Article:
Premier Kristina Keneally and Treasurer Eric Roozendaal have brought forward their plans to cut payroll tax, under measures introduced in today’s NSW state budget.
A lower than forecast unemployment rate as well as an unexpected surplus of $101 million have allowed the move, which will drop payroll tax from 5.65 per cent to 5.5 per cent by the start of next month.
Under the budget a further cut down to 5.45 per cent will be introduced by January 1 next year.
However, accountancy firm BDO has said that the announcement will do little to relieve the pressures faced by NSW businesses, and that the state will continue to lag behind the rest of the country.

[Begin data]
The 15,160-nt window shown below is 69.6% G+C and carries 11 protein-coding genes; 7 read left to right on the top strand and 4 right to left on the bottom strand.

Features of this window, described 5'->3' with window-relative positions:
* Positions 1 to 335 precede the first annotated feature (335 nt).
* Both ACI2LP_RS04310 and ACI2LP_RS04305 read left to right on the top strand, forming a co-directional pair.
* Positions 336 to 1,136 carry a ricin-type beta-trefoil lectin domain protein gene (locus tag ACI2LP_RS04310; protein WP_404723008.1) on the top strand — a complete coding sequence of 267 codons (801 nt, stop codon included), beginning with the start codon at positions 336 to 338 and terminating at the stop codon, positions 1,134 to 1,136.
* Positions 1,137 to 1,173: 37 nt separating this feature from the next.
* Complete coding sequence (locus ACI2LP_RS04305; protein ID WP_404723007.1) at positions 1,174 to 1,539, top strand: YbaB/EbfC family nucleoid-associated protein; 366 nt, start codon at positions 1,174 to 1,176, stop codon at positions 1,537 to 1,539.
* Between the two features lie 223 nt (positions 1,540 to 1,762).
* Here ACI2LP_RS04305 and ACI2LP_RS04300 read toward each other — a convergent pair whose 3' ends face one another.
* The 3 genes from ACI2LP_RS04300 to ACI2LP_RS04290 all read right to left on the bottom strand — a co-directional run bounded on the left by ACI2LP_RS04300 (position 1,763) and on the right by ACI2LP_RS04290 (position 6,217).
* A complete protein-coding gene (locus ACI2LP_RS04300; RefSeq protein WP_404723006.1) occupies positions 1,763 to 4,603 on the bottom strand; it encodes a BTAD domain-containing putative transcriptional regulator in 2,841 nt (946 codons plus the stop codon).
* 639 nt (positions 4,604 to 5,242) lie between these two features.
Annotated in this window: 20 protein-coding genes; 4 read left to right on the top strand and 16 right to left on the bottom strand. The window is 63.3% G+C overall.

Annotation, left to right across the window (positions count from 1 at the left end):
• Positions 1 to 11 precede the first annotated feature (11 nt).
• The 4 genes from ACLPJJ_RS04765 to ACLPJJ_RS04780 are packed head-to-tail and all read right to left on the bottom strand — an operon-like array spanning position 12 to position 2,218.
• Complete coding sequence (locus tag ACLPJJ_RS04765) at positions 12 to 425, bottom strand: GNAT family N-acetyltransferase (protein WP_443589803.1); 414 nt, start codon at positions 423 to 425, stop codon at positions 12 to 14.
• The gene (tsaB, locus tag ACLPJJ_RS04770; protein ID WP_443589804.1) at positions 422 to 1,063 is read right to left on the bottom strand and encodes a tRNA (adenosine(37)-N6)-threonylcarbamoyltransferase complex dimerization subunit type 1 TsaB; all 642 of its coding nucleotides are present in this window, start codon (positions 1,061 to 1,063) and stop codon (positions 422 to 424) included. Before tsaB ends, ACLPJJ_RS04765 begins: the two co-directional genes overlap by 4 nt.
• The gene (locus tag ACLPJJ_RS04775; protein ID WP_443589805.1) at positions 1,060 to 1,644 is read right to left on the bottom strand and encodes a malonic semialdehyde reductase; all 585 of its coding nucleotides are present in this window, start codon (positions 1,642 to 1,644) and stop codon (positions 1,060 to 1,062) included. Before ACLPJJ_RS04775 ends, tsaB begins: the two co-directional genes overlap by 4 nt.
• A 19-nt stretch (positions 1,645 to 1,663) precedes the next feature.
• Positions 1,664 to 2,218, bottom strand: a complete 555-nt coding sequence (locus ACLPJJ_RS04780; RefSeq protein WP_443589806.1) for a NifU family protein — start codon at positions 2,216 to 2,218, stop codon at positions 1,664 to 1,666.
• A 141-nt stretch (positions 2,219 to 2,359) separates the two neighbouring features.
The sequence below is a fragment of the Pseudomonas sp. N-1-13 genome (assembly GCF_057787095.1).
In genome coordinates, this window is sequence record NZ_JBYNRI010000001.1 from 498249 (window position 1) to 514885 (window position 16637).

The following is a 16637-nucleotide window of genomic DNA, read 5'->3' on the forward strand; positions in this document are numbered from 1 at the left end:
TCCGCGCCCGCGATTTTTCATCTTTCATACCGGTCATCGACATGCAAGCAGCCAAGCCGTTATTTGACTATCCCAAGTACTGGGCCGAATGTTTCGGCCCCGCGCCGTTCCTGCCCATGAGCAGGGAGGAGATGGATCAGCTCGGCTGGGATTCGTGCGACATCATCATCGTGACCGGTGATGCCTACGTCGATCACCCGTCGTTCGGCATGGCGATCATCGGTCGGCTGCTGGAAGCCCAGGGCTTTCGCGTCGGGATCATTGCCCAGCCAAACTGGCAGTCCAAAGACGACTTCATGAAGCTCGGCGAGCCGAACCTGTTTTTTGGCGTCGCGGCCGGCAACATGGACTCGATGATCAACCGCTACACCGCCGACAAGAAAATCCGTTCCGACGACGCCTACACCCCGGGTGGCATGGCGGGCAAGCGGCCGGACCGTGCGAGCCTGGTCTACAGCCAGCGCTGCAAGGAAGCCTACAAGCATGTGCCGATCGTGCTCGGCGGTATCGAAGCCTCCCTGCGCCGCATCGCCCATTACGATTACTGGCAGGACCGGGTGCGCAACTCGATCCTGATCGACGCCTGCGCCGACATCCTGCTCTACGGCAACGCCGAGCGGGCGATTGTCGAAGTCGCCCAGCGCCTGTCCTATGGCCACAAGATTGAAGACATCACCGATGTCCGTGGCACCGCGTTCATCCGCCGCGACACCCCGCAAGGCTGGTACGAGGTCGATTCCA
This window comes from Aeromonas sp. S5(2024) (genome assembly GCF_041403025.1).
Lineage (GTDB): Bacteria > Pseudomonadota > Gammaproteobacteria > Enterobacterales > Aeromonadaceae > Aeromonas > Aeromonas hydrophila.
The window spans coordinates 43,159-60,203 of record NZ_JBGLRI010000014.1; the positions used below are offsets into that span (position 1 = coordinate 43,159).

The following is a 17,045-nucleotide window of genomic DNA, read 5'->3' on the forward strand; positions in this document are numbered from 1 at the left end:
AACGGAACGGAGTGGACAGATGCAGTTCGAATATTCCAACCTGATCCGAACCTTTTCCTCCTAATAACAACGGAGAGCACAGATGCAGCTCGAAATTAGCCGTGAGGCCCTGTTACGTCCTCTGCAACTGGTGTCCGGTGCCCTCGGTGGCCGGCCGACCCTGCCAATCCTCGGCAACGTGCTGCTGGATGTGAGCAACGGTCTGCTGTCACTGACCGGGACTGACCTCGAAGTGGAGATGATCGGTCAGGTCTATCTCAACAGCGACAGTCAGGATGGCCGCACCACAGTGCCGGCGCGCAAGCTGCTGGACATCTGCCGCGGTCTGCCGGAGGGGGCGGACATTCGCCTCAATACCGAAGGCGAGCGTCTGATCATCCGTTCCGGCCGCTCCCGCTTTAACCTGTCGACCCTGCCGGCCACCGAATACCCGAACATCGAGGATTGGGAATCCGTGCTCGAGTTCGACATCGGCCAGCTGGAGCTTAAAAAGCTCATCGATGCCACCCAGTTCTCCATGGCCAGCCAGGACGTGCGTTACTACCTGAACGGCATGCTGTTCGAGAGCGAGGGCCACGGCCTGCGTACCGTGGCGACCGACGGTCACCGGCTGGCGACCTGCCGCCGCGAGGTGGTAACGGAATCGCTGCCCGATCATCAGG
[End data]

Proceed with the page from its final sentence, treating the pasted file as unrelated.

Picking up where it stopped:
Paul Motta, BDO Tax Director, said that the measure would not bring about any real change for businesses in NSW – a problem compunded by the budget’s failure to address the wages threshold (level before tax is payable).
“These payroll cuts are tokenistic at best.” Mr Motta said.
“Though any reduction in payroll tax is welcome, NSW businesses will still pay significantly higher payroll taxes than rival businesses in Victoria and Queensland.
“Without further significant reform, the recovery of the NSW economy risks trailing that of Victoria and Queensland.”
Victoria currently has a payroll tax level of 4.9 per cent, while Queensland is resting at 4.75 per cent with a wages threshold far in excess of NSW.
Western Australia has introduced a full wages threshold exemption for businesses with payrolls of less than $1.6 million with a partial exemption for payrolls of up to $3.2 million.